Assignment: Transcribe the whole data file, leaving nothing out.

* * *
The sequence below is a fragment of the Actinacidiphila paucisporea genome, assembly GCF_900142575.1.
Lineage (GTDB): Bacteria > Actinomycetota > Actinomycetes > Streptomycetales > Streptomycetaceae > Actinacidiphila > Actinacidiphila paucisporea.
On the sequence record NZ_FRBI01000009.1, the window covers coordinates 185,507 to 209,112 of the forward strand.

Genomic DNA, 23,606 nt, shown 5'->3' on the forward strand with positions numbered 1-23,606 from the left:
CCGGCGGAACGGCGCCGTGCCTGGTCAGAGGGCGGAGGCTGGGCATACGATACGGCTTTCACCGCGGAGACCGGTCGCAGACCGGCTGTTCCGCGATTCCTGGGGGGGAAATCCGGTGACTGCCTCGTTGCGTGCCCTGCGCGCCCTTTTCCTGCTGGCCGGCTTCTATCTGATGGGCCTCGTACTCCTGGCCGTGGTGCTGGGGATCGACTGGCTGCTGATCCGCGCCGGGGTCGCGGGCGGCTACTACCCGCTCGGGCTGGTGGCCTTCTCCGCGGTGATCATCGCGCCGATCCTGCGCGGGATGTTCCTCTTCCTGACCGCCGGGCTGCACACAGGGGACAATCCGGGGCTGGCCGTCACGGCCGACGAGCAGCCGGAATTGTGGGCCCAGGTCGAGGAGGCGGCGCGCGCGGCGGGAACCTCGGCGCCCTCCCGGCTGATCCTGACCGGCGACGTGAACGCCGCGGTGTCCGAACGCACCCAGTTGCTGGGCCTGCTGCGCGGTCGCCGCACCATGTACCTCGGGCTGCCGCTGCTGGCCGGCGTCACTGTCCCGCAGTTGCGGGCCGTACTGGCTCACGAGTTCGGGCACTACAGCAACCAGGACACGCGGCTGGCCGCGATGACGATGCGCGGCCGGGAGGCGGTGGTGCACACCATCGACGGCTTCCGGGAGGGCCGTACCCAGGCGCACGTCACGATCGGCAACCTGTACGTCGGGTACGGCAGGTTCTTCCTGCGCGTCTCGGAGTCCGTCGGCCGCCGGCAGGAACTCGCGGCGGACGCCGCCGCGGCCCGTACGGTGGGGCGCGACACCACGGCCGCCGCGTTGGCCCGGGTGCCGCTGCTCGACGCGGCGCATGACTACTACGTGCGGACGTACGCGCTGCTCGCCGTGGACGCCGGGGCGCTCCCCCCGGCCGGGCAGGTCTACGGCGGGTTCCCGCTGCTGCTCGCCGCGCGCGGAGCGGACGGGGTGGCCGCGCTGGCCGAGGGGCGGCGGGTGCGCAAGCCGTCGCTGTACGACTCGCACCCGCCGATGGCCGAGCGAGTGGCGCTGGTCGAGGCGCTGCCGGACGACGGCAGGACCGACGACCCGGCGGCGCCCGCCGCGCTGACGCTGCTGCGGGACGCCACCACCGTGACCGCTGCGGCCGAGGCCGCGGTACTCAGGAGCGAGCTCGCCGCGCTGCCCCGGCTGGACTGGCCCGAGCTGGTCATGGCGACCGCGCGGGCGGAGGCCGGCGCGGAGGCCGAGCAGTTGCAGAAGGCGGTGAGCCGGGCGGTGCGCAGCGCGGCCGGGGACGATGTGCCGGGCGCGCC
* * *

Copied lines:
The sequence below is a fragment of the Actinacidiphila paucisporea genome, assembly GCF_900142575.1.
Lineage (GTDB): Bacteria > Actinomycetota > Actinomycetes > Streptomycetales > Streptomycetaceae > Actinacidiphila > Actinacidiphila paucisporea.
On the sequence record NZ_FRBI01000009.1, the window covers coordinates 185,507 to 209,112 of the forward strand.

Genomic DNA, 23,606 nt, shown 5'->3' on the forward strand with positions numbered 1-23,606 from the left:
CCGGCGGAACGGCGCCGTGCCTGGTCAGAGGGCGGAGGCTGGGCATACGATACGGCTTTCACCGCGGAGACCGGTCGCAGACCGGCTGTTCCGCGATTCCTGGGGGGGAAATCCGGTGACTGCCTCGTTGCGTGCCCTGCGCGCCCTTTTCCTGCTGGCCGGCTTCTATCTGATGGGCCTCGTACTCCTGGCCGTGGTGCTGGGGATCGACTGGCTGCTGATCCGCGCCGGGGTCGCGGGCGGCTACTACCCGCTCGGGCTGGTGGCCTTCTCCGCGGTGATCATCGCGCCGATCCTGCGCGGGATGTTCCTCTTCCTGACCGCCGGGCTGCACACAGGGGACAATCCGGGGCTGGCCGTCACGGCCGACGAGCAGCCGGAATTGTGGGCCCAGGTCGAGGAGGCGGCGCGCGCGGCGGGAACCTCGGCGCCCTCCCGGCTGATCCTGACCGGCGACGTGAACGCCGCGGTGTCCGAACGCACCCAGTTGCTGGGCCTGCTGCGCGGTCGCCGCACCATGTACCTCGGGCTGCCGCTGCTGGCCGGCGTCACTGTCCCGCAGTTGCGGGCCGTACTGGCTCACGAGTTCGGGCACTACAGCAACCAGGACACGCGGCTGGCCGCGATGACGATGCGCGGCCGGGAGGCGGTGGTGCACACCATCGACGGCTTCCGGGAGGGCCGTACCCAGGCGCACGTCACGATCGGCAACCTGTACGTCGGGTACGGCAGGTTCTTCCTGCGCGTCTCGGAGTCCGTCGGCCGCCGGCAGGAACTCGCGGCGGACGCCGCCGCGGCCCGTACGGTGGGGCGCGACACCACGGCCGCCGCGTTGGCCCGGGTGCCGCTGCTCGACGCGGCGCATGACTACTACGTGCGGACGTACGCGCTGCTCGCCGTGGACGCCGGGGCGCTCCCCCCGGCCGGGCAGGTCTACGGCGGGTTCCCGCTGCTGCTCGCCGCGCGCGGAGCGGACGGGGTGGCCGCGCTGGCCGAGGGGCGGCGGGTGCGCAAGCCGTCGCTGTACGACTCGCACCCGCCGATGGCCGAGCGAGTGGCGCTGGTCGAGGCGCTGCCGGACGACGGCAGGACCGACGACCCGGCGGCGCCCGCCGCGCTGACGCTGCTGCGGGACGCCACCACCGTGACCGCTGCGGCCGAGGCCGCGGTACTCAGGAGCGAGCTCGCCGCGCTGCCCCGGCTGGACTGGCCCGAGCTGGTCATGGCGACCGCGCGGGCGGAGGCCGGCGCGGAGGCCGAGCAGTTGCAGAAGGCGGTGAGCCGGGCGGTGCGCAGCGCGGCCGGGGACGATGTGCCGGGCGCGCC